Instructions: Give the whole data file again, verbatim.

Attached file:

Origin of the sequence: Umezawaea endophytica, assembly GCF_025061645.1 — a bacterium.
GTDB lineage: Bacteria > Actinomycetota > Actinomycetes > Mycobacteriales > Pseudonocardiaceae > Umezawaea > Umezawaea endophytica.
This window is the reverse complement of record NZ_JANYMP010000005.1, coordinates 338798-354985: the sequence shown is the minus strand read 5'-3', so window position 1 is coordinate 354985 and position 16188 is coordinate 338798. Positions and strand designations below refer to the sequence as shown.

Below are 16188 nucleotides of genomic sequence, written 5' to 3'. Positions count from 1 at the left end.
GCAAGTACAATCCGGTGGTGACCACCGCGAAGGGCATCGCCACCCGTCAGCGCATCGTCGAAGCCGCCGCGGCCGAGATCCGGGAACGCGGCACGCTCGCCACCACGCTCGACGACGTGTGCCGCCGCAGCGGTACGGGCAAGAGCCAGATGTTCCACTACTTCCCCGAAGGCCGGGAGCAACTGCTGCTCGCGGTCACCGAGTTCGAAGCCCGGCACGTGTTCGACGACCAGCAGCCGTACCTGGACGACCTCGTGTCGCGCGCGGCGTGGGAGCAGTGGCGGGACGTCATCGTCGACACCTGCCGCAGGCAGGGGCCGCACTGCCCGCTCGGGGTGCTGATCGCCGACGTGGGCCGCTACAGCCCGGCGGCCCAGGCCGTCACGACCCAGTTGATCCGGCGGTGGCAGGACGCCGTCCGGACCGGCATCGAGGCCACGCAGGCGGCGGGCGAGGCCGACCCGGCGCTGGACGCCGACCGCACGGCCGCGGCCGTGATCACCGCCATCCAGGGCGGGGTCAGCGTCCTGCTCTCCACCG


Origin of the sequence: Umezawaea endophytica, assembly GCF_025061645.1 — a bacterium.
GTDB lineage: Bacteria > Actinomycetota > Actinomycetes > Mycobacteriales > Pseudonocardiaceae > Umezawaea > Umezawaea endophytica.
This window is the reverse complement of record NZ_JANYMP010000005.1, coordinates 338798-354985: the sequence shown is the minus strand read 5'-3', so window position 1 is coordinate 354985 and position 16188 is coordinate 338798. Positions and strand designations below refer to the sequence as shown.

Below are 16188 nucleotides of genomic sequence, written 5' to 3'. Positions count from 1 at the left end.
GCAAGTACAATCCGGTGGTGACCACCGCGAAGGGCATCGCCACCCGTCAGCGCATCGTCGAAGCCGCCGCGGCCGAGATCCGGGAACGCGGCACGCTCGCCACCACGCTCGACGACGTGTGCCGCCGCAGCGGTACGGGCAAGAGCCAGATGTTCCACTACTTCCCCGAAGGCCGGGAGCAACTGCTGCTCGCGGTCACCGAGTTCGAAGCCCGGCACGTGTTCGACGACCAGCAGCCGTACCTGGACGACCTCGTGTCGCGCGCGGCGTGGGAGCAGTGGCGGGACGTCATCGTCGACACCTGCCGCAGGCAGGGGCCGCACTGCCCGCTCGGGGTGCTGATCGCCGACGTGGGCCGCTACAGCCCGGCGGCCCAGGCCGTCACGACCCAGTTGATCCGGCGGTGGCAGGACGCCGTCCGGACCGGCATCGAGGCCACGCAGGCGGCGGGCGAGGCCGACCCGGCGCTGGACGCCGACCGCACGGCCGCGGCCGTGATCACCGCCATCCAGGGCGGGGTCAGCGTCCTGCTCTCCACCG